Photo by Dóra Érsek-Lengyel

Project SimRacing

An in-depth study into the career development of former simulator race drivers featuring a scientific examination of various motorsport industry clusters and the requirements of advancement in competitive motorsports.


Studies at the Budapest University of Technology and Economics created the need and opportunity to conduct in-depth research in the scene of online car simulator gamers with scientific methods.


The basic task was to generate a Master Thesis that fits the requirements set out by University standards. This included the review of relevant international literature, conduct original research with pre-approved methods and most importantly prove or confute the thesis, the key idea of the whole project. I decided that I would argue in support of digital technology that helps clusters to converge and break down barriers to let underfinanced and hindered individuals to fight their way into global platforms that they would not reach any other ways.


It quickly emerged that the centre of the project would be fieldwork involving former simracers who turned into successful race car drivers in international competitions. During this period, I had the opportunity to work together with three of them: FIA World Touring Car Championship race-winner Norbert Michelisz, SEAT Leon EuroCup champion Gábor Wéber and Norbert Kiss who later went on to win the European Truck Racing Championship.

Detailed, in-depth interviews including the drivers, business personalities and team personnel revealed many important details to work with and relevant industry publications helped to conduct a previously unprecedented research in Hungary. The first stage of the project ended by April 2010 with initial positive feedback on the direction. I submitted a revised version to the Conference of Scientific Students in fall 2011 and completed the final version by the end of 2011.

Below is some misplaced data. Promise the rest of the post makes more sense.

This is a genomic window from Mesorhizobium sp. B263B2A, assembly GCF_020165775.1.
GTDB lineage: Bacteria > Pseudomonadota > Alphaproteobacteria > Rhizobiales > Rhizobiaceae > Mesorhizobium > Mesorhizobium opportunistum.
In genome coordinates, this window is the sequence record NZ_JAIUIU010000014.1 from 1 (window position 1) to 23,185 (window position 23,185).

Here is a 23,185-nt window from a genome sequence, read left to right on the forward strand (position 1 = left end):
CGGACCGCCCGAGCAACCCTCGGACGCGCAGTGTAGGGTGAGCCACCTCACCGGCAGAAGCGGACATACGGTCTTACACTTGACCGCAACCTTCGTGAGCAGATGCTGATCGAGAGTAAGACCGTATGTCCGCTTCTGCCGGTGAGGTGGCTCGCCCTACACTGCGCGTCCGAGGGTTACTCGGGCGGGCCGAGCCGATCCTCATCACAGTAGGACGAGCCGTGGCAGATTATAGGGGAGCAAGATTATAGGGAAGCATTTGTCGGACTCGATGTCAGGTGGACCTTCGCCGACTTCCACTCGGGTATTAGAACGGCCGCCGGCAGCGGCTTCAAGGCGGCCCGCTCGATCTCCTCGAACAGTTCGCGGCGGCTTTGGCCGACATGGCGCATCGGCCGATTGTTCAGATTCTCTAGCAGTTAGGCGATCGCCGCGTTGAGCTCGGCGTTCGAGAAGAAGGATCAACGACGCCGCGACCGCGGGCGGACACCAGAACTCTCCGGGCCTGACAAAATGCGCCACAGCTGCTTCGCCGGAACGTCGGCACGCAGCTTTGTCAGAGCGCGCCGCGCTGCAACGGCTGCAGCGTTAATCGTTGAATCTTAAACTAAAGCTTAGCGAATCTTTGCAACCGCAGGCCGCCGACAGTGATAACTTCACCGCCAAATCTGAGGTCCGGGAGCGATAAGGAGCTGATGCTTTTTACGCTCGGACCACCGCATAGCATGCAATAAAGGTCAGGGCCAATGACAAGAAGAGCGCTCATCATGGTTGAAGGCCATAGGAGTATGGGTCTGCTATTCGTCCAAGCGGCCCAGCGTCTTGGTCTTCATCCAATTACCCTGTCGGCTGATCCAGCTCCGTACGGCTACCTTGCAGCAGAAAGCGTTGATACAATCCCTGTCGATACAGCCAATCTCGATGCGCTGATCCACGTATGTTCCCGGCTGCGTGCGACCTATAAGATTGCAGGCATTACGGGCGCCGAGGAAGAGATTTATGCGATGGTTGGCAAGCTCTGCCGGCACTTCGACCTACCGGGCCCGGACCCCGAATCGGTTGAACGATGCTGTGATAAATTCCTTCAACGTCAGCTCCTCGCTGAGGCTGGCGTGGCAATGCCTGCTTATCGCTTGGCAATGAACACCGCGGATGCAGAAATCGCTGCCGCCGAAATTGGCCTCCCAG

The project received acclaim from multiple sources within the scientific scene, including tutors and a 3rd place award at the Conference of Scientific Students at the Budapest University of Technology and Economics. In May 2010, Gábor Képes, director of the ‘Space Invader’ video game conference invited me to present the initial findings of the project at the Hungarian Museum of Science, Technology and Transport in Budapest. The final document earned 92% overall rating.

The author analyzes an area that lacks discussion even at the international level by exceeding the extent and quality that is anticipated from a Master Thesis and makes numerous relevant, initial and correct comments. The amount of independent research is stunning and he is using them cleverly to bear out his statements. It is a conscientious, excellent work. Although he could have complied with the requirements set for the Thesis with a shorter extent and with less directions of examinations, I appreciate the author’s readiness to take risks that is sourced from his enthusiasm for the subject and his demand for complex analysis Gábor Vályi PhD